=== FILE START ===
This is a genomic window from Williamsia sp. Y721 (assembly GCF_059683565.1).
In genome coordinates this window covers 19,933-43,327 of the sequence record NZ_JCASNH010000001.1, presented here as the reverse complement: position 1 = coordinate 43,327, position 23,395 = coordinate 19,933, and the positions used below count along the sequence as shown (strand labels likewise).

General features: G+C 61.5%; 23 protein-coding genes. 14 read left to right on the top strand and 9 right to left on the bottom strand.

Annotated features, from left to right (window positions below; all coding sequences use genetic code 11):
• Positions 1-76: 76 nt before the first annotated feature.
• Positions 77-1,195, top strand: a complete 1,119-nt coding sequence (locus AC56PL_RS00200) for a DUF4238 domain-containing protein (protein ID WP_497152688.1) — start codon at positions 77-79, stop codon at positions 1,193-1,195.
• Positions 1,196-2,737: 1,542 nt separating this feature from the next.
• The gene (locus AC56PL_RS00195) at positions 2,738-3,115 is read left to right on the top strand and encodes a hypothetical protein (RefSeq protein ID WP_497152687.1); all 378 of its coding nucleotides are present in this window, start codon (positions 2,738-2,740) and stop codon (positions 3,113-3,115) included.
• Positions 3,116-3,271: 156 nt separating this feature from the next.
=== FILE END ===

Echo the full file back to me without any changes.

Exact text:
This is a genomic window from Williamsia sp. Y721 (assembly GCF_059683565.1).
In genome coordinates this window covers 19,933-43,327 of the sequence record NZ_JCASNH010000001.1, presented here as the reverse complement: position 1 = coordinate 43,327, position 23,395 = coordinate 19,933, and the positions used below count along the sequence as shown (strand labels likewise).

General features: G+C 61.5%; 23 protein-coding genes. 14 read left to right on the top strand and 9 right to left on the bottom strand.

Annotated features, from left to right (window positions below; all coding sequences use genetic code 11):
• Positions 1-76: 76 nt before the first annotated feature.
• Positions 77-1,195, top strand: a complete 1,119-nt coding sequence (locus AC56PL_RS00200) for a DUF4238 domain-containing protein (protein ID WP_497152688.1) — start codon at positions 77-79, stop codon at positions 1,193-1,195.
• Positions 1,196-2,737: 1,542 nt separating this feature from the next.
• The gene (locus AC56PL_RS00195) at positions 2,738-3,115 is read left to right on the top strand and encodes a hypothetical protein (RefSeq protein ID WP_497152687.1); all 378 of its coding nucleotides are present in this window, start codon (positions 2,738-2,740) and stop codon (positions 3,113-3,115) included.
• Positions 3,116-3,271: 156 nt separating this feature from the next.